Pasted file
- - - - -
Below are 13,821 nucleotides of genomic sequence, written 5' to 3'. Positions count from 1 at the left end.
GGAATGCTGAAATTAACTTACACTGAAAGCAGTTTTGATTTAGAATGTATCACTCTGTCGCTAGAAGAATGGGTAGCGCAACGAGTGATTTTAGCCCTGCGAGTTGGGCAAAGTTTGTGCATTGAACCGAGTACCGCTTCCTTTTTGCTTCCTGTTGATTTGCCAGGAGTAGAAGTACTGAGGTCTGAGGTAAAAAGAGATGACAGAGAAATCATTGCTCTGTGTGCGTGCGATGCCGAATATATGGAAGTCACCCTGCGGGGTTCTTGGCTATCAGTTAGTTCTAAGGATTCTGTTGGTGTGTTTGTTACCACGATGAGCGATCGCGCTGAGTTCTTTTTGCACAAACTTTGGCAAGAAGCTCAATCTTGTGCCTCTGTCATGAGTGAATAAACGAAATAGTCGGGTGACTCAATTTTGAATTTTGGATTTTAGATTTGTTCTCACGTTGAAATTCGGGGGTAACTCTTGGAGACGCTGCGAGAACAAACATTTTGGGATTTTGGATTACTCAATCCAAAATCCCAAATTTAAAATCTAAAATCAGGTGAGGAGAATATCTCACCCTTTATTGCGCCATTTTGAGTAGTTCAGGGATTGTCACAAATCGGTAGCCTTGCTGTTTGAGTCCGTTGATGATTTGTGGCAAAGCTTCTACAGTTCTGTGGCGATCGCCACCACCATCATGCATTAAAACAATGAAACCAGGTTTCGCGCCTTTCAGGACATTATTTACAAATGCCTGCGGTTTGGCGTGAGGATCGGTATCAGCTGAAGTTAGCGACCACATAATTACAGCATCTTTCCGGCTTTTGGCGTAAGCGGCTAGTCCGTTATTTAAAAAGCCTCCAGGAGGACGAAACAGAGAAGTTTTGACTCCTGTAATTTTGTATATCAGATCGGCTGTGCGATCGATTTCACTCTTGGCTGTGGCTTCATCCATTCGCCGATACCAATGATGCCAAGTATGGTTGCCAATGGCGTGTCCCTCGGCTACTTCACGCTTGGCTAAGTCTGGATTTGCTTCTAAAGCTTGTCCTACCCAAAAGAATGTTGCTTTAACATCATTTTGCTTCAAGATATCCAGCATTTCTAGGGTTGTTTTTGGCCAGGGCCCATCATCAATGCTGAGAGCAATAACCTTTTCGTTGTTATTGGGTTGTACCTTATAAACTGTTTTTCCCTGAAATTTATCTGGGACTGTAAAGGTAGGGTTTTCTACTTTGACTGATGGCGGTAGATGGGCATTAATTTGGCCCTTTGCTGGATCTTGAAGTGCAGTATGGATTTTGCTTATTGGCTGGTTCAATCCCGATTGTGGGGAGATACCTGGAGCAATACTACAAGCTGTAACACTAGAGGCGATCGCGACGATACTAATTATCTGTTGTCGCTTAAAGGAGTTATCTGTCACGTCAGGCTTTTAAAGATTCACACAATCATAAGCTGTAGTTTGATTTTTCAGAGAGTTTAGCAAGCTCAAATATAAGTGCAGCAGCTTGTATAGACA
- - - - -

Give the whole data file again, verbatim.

Below are 13,821 nucleotides of genomic sequence, written 5' to 3'. Positions count from 1 at the left end.
GGAATGCTGAAATTAACTTACACTGAAAGCAGTTTTGATTTAGAATGTATCACTCTGTCGCTAGAAGAATGGGTAGCGCAACGAGTGATTTTAGCCCTGCGAGTTGGGCAAAGTTTGTGCATTGAACCGAGTACCGCTTCCTTTTTGCTTCCTGTTGATTTGCCAGGAGTAGAAGTACTGAGGTCTGAGGTAAAAAGAGATGACAGAGAAATCATTGCTCTGTGTGCGTGCGATGCCGAATATATGGAAGTCACCCTGCGGGGTTCTTGGCTATCAGTTAGTTCTAAGGATTCTGTTGGTGTGTTTGTTACCACGATGAGCGATCGCGCTGAGTTCTTTTTGCACAAACTTTGGCAAGAAGCTCAATCTTGTGCCTCTGTCATGAGTGAATAAACGAAATAGTCGGGTGACTCAATTTTGAATTTTGGATTTTAGATTTGTTCTCACGTTGAAATTCGGGGGTAACTCTTGGAGACGCTGCGAGAACAAACATTTTGGGATTTTGGATTACTCAATCCAAAATCCCAAATTTAAAATCTAAAATCAGGTGAGGAGAATATCTCACCCTTTATTGCGCCATTTTGAGTAGTTCAGGGATTGTCACAAATCGGTAGCCTTGCTGTTTGAGTCCGTTGATGATTTGTGGCAAAGCTTCTACAGTTCTGTGGCGATCGCCACCACCATCATGCATTAAAACAATGAAACCAGGTTTCGCGCCTTTCAGGACATTATTTACAAATGCCTGCGGTTTGGCGTGAGGATCGGTATCAGCTGAAGTTAGCGACCACATAATTACAGCATCTTTCCGGCTTTTGGCGTAAGCGGCTAGTCCGTTATTTAAAAAGCCTCCAGGAGGACGAAACAGAGAAGTTTTGACTCCTGTAATTTTGTATATCAGATCGGCTGTGCGATCGATTTCACTCTTGGCTGTGGCTTCATCCATTCGCCGATACCAATGATGCCAAGTATGGTTGCCAATGGCGTGTCCCTCGGCTACTTCACGCTTGGCTAAGTCTGGATTTGCTTCTAAAGCTTGTCCTACCCAAAAGAATGTTGCTTTAACATCATTTTGCTTCAAGATATCCAGCATTTCTAGGGTTGTTTTTGGCCAGGGCCCATCATCAATGCTGAGAGCAATAACCTTTTCGTTGTTATTGGGTTGTACCTTATAAACTGTTTTTCCCTGAAATTTATCTGGGACTGTAAAGGTAGGGTTTTCTACTTTGACTGATGGCGGTAGATGGGCATTAATTTGGCCCTTTGCTGGATCTTGAAGTGCAGTATGGATTTTGCTTATTGGCTGGTTCAATCCCGATTGTGGGGAGATACCTGGAGCAATACTACAAGCTGTAACACTAGAGGCGATCGCGACGATACTAATTATCTGTTGTCGCTTAAAGGAGTTATCTGTCACGTCAGGCTTTTAAAGATTCACACAATCATAAGCTGTAGTTTGATTTTTCAGAGAGTTTAGCAAGCTCAAATATAAGTGCAGCAGCTTGTATAGACA